Minnesota Litigator

News & Commentary

Do not consider the blog to be a substitute for obtaining legal advice from a qualified attorney licensed in your state.

The Ethics of Lawyers Talking Directly to an Opposing Party Through a Client Conduit

“The walls have ears,” is a catchy phrase and this has never been more true than now, with most people running around with easily concealed digital recording devices (let alone ubiquitous web-cams, security cameras, and the like). We have frankly been a bit taken back by the number of LEVENTHAL pllc clients who come to […]

Sanctions on Boston Scientific for Late Disclosure of Potential Key Witnesses

Higgins v. Boston Scientific (“BS”) is a qui tam case (a kind of whistle-blower case) against BS in connection with alleged defects in a couple of cardiac defibrillator devices (Cognis and Teligen). A major bone of contention in the potentially multi-million dollar lawsuit is what BS disclosed to the FDA (and what it concealed from […]

Yet Another Brain Raid…

Update (February 21, 2020): The overpowering and acrid smell emanating from the linked reply brief is a toasted adversary, if we are not mistaken. We started keeping our eyes on vRad v. Rabern with the observation that things looked one-sided and bad for Mr. Rabern. With the help of his excellent lawyers, we up-graded his […]

Trust, Lawyers, and Clients

We were recently hired by a new client (YAY!) and the new client was quite blunt in expressing her concerns and reservations, based on previous past bad experiences with other lawyers. “How can we be sure you’re not over-billing us?” “How can we be sure we’re not going to get socked with a huge bill […]

Practice Pointer: How Not To Do A Privilege Log…

When you’re facing challenges to entries on your privilege log (if you don’t know what a privilege log is, scroll down to the bottom of this post), here are words or concepts you do not want to read in a Magistrate Judge’s ruling after in camera review of withheld documents listed on your privilege log: […]

Yet Another Brain Raid…

No one knows better than trial lawyers and judges that “there are two sides to every story” (at least two sides, actually). But, as with all adages, this adage is just wrong in some cases. The latest “brain raid” case of Virtual Radiologic (“vRad”) v. Rabern is looking pretty one-sided at the moment. According to […]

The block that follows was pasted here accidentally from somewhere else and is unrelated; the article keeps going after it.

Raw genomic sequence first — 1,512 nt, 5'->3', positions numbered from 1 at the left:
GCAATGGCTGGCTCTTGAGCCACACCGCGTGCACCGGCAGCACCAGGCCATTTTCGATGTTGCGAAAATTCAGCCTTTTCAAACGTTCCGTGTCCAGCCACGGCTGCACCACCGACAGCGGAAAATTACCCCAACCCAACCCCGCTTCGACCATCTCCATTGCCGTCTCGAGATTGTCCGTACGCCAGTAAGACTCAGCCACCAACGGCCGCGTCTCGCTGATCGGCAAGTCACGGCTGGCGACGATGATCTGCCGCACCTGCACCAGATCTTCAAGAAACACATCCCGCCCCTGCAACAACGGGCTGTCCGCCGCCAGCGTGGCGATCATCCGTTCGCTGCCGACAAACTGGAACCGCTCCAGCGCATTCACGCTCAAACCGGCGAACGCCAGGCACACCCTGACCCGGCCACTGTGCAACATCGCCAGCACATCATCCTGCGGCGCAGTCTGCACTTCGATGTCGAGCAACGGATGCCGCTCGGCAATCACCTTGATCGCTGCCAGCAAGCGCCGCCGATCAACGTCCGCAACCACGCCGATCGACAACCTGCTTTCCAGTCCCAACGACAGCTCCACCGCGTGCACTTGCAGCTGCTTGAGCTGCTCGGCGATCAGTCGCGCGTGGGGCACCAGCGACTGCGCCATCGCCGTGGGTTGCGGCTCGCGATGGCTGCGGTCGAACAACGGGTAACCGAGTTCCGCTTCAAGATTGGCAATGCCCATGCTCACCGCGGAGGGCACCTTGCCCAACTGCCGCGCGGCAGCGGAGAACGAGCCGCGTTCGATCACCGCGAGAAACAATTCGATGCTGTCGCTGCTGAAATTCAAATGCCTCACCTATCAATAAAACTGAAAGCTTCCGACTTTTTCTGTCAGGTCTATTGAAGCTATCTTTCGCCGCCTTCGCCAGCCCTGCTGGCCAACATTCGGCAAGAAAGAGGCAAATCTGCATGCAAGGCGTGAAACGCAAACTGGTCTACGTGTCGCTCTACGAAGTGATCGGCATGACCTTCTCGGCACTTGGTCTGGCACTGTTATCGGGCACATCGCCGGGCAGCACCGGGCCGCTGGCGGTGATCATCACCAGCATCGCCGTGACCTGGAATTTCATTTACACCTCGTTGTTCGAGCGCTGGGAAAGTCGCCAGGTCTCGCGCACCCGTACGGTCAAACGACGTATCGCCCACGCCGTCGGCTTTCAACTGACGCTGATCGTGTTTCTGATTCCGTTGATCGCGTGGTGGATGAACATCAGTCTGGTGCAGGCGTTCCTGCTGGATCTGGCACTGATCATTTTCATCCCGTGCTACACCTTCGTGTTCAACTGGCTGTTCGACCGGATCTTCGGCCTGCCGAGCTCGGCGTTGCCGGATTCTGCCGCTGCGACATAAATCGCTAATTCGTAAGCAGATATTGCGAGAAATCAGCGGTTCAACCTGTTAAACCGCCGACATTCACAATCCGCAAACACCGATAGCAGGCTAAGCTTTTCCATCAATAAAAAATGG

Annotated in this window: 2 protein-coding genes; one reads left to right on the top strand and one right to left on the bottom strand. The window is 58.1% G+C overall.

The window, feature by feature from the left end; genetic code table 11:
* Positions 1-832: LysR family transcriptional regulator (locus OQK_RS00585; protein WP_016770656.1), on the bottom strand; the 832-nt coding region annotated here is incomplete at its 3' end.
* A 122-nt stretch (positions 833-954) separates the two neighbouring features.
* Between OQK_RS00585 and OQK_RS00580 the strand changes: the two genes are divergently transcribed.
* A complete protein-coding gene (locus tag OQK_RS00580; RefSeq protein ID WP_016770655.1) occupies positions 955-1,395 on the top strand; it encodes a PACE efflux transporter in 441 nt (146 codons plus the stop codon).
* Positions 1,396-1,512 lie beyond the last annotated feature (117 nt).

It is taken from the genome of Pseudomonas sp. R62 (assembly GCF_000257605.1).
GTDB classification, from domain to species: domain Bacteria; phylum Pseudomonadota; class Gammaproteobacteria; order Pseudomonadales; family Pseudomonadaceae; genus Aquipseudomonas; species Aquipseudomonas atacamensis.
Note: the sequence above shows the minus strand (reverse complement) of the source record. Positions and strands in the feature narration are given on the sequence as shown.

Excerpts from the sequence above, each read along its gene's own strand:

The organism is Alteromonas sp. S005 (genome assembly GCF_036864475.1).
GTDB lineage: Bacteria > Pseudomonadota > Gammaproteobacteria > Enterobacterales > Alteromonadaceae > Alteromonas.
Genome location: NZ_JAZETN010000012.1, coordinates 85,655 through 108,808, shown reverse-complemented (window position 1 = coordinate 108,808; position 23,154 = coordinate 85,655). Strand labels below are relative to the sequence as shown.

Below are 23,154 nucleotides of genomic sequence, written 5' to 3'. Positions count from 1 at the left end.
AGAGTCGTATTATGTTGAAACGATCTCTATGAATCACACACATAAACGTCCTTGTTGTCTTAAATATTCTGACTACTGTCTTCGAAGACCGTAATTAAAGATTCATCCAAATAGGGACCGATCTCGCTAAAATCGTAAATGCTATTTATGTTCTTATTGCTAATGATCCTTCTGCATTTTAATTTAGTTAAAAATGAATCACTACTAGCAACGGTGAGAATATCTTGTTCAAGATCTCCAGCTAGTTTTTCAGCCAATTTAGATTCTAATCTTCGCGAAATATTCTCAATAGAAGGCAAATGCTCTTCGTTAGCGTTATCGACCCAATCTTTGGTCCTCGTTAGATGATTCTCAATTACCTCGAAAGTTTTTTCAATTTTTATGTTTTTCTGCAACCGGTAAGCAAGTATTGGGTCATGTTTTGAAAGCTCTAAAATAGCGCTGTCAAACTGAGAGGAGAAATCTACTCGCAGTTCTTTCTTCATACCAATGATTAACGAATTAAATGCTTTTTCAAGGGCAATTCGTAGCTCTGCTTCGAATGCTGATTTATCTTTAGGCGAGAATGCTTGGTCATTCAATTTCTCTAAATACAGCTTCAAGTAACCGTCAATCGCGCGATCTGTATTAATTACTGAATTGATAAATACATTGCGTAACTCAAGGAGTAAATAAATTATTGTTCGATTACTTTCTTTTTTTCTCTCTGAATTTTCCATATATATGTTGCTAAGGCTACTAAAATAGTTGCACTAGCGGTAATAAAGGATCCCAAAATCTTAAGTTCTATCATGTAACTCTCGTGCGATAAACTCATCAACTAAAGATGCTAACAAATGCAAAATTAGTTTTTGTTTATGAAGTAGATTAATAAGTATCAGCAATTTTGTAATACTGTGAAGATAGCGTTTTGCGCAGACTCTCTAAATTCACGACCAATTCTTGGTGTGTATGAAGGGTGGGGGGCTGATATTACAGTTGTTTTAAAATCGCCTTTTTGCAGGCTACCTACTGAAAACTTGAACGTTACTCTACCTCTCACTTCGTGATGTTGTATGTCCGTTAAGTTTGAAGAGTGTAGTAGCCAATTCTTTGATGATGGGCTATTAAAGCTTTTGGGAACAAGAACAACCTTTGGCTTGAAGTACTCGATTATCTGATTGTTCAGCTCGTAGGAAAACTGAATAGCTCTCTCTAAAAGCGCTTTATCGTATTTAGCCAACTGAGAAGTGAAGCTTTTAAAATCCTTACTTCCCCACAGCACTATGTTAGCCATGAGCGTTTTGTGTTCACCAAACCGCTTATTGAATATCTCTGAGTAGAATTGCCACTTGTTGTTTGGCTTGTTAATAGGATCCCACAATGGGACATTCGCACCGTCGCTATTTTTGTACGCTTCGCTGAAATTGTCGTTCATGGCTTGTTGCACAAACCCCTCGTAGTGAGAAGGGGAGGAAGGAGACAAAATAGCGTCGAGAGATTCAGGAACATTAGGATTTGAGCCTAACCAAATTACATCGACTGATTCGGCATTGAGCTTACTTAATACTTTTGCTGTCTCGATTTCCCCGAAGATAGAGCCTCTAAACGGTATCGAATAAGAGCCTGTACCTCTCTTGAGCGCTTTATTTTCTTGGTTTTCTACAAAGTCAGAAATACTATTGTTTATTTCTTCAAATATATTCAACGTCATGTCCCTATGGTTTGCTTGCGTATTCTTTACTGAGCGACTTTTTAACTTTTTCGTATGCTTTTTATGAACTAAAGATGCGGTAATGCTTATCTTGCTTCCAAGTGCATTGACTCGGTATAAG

Too Good To be True (And Another Reminder About Improper “Motions To Strike”)

Nancy and Monti Moreno borrowed $333,700 from a mortgage lender to buy a house and a barn in Marine on St. Croix, Minnesota in 2004. They failed to make payments on the loan. The lender, Wells Fargo, brought a lawsuit to foreclose on the property. In that proceeding, in 2015, the court held that the […]

A Brief Note on the UCC Statute of Frauds

A contract for the sale of goods for the price of $500 or more is not enforceable … unless there is some writing sufficient to indicate that a contract for sale has been made between the parties and signed by the party against whom enforcement is sought…. A writing is not insufficient because it omits or incorrectly states a term agreed upon but […]

An Attorney Discipline, The Scourge of Alcoholism, & The Road to Recovery

The recent news of an 18-month suspension from the practice of law of Minnesota lawyer, Jon Eric Paulson, is worthy of note for two reasons: (1) the broad scope of his alleged wrong-doing; and (2) the concurrence of Justice Ann McKeig (joined by Justices Lillehaug and Hudson): Before being appointed to the Minnesota Supreme Court, […]

Retired Federal Judge James Rosenbaum, Now Class Action Plaintiff

Long-time Minnesota litigators all know retired U.S. District Court Judge James M. Rosenbaum (D. Minn.). (Here is our interview with him from about five years ago.) How many of us would have predicted that, after his retirement from the bench, he’d opt for being the named plaintiff in a consumer class action? Not me. I […]